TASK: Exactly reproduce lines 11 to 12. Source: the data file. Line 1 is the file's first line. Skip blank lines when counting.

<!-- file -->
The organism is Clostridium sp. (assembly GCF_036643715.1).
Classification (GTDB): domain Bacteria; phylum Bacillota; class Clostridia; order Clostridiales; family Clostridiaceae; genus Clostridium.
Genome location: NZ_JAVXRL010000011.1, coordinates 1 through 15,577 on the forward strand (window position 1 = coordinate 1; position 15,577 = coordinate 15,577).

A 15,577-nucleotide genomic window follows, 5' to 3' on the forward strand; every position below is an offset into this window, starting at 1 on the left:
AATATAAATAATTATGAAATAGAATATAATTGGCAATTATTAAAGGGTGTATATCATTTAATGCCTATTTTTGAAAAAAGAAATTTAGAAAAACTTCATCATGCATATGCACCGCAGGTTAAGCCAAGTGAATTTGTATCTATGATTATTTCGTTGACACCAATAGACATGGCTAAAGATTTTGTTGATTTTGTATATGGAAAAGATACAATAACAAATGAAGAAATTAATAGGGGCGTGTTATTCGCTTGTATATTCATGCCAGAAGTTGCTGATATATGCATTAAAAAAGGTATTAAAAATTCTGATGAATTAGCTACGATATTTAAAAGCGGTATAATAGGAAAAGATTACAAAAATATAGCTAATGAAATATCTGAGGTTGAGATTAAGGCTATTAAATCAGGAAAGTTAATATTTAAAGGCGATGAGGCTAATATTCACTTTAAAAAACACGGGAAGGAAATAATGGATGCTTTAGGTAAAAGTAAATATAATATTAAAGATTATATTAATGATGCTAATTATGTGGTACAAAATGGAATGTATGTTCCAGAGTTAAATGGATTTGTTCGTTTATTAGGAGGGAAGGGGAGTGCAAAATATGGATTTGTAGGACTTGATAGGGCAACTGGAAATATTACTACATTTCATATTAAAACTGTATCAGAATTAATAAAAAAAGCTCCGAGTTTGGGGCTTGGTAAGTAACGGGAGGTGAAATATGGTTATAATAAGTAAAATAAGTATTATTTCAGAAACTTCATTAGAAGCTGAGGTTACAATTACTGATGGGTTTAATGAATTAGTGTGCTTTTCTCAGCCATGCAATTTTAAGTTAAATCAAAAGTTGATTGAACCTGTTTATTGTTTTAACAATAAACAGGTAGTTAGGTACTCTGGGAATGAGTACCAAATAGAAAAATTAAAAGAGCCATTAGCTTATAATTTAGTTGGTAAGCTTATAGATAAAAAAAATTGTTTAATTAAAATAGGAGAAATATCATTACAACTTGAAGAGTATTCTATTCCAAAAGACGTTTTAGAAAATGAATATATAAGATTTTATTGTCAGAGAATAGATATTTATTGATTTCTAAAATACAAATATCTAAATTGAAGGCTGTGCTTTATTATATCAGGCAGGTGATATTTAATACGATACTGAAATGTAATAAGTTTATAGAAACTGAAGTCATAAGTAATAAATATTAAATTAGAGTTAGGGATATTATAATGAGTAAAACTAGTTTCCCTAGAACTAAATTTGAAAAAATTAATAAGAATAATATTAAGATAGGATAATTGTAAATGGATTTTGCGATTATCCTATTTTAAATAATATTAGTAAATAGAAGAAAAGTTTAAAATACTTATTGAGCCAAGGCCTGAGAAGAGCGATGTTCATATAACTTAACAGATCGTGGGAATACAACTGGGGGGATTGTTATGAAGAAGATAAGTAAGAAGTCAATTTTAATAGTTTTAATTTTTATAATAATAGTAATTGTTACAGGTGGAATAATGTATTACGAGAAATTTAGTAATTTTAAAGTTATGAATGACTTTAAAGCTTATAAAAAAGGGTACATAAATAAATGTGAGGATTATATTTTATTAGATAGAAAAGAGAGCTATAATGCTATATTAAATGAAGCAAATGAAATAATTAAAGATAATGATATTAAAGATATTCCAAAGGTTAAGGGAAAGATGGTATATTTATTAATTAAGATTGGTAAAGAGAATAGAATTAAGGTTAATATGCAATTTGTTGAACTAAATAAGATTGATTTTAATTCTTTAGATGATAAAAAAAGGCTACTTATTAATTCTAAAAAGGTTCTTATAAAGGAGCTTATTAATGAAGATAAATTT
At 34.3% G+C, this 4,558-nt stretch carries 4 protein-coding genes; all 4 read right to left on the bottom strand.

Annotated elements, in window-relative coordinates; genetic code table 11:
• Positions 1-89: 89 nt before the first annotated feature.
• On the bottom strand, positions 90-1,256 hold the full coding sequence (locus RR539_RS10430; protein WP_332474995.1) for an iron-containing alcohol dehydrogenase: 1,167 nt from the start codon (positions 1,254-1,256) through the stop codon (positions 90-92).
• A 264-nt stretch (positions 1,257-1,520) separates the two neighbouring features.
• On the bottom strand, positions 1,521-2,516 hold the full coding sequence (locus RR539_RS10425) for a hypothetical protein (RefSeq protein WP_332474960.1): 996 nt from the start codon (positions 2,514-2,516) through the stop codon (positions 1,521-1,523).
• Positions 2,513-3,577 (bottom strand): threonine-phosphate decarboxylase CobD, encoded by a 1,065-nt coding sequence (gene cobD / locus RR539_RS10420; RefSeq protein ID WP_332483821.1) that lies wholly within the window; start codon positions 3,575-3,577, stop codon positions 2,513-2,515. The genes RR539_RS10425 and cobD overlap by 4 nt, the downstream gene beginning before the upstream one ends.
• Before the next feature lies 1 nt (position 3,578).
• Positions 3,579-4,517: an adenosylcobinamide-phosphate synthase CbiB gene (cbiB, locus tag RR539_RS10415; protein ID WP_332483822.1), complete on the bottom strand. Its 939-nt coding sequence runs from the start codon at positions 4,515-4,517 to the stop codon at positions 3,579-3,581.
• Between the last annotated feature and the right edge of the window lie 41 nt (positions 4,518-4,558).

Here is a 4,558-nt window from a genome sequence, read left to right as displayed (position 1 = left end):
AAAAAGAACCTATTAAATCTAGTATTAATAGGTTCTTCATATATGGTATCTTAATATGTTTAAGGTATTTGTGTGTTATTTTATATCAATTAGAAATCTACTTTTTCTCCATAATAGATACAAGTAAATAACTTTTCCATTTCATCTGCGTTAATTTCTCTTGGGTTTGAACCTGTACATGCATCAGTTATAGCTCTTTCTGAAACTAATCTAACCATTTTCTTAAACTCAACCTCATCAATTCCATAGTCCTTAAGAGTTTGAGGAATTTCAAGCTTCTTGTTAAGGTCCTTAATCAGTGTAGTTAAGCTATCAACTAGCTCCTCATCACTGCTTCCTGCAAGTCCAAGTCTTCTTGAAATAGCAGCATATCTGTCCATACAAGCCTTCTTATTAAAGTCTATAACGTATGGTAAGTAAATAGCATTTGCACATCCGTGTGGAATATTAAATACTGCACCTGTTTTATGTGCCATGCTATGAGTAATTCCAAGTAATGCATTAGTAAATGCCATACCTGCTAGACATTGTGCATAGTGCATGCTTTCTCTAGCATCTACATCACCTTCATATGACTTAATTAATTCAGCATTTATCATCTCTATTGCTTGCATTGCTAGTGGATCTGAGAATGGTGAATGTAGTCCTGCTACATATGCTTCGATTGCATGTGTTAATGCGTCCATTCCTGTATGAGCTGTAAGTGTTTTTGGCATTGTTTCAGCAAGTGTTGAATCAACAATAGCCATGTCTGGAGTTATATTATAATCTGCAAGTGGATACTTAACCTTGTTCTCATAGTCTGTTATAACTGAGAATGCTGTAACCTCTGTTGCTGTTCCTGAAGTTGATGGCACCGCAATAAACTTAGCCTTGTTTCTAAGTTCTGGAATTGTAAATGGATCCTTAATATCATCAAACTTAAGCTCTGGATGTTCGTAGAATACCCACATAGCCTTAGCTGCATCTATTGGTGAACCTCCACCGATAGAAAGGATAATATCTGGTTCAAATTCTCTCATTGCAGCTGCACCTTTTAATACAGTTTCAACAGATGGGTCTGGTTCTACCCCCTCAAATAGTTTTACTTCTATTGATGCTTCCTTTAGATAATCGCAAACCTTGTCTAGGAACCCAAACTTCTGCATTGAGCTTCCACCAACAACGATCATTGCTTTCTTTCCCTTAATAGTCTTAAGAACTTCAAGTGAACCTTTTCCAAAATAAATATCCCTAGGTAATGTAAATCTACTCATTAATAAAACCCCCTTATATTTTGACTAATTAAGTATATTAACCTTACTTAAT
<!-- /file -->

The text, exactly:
• On the bottom strand, positions 1,521-2,516 hold the full coding sequence (locus RR539_RS10425) for a hypothetical protein (RefSeq protein WP_332474960.1): 996 nt from the start codon (positions 2,514-2,516) through the stop codon (positions 1,521-1,523).
• Positions 2,513-3,577 (bottom strand): threonine-phosphate decarboxylase CobD, encoded by a 1,065-nt coding sequence (gene cobD / locus RR539_RS10420; RefSeq protein ID WP_332483821.1) that lies wholly within the window; start codon positions 3,575-3,577, stop codon positions 2,513-2,515. The genes RR539_RS10425 and cobD overlap by 4 nt, the downstream gene beginning before the upstream one ends.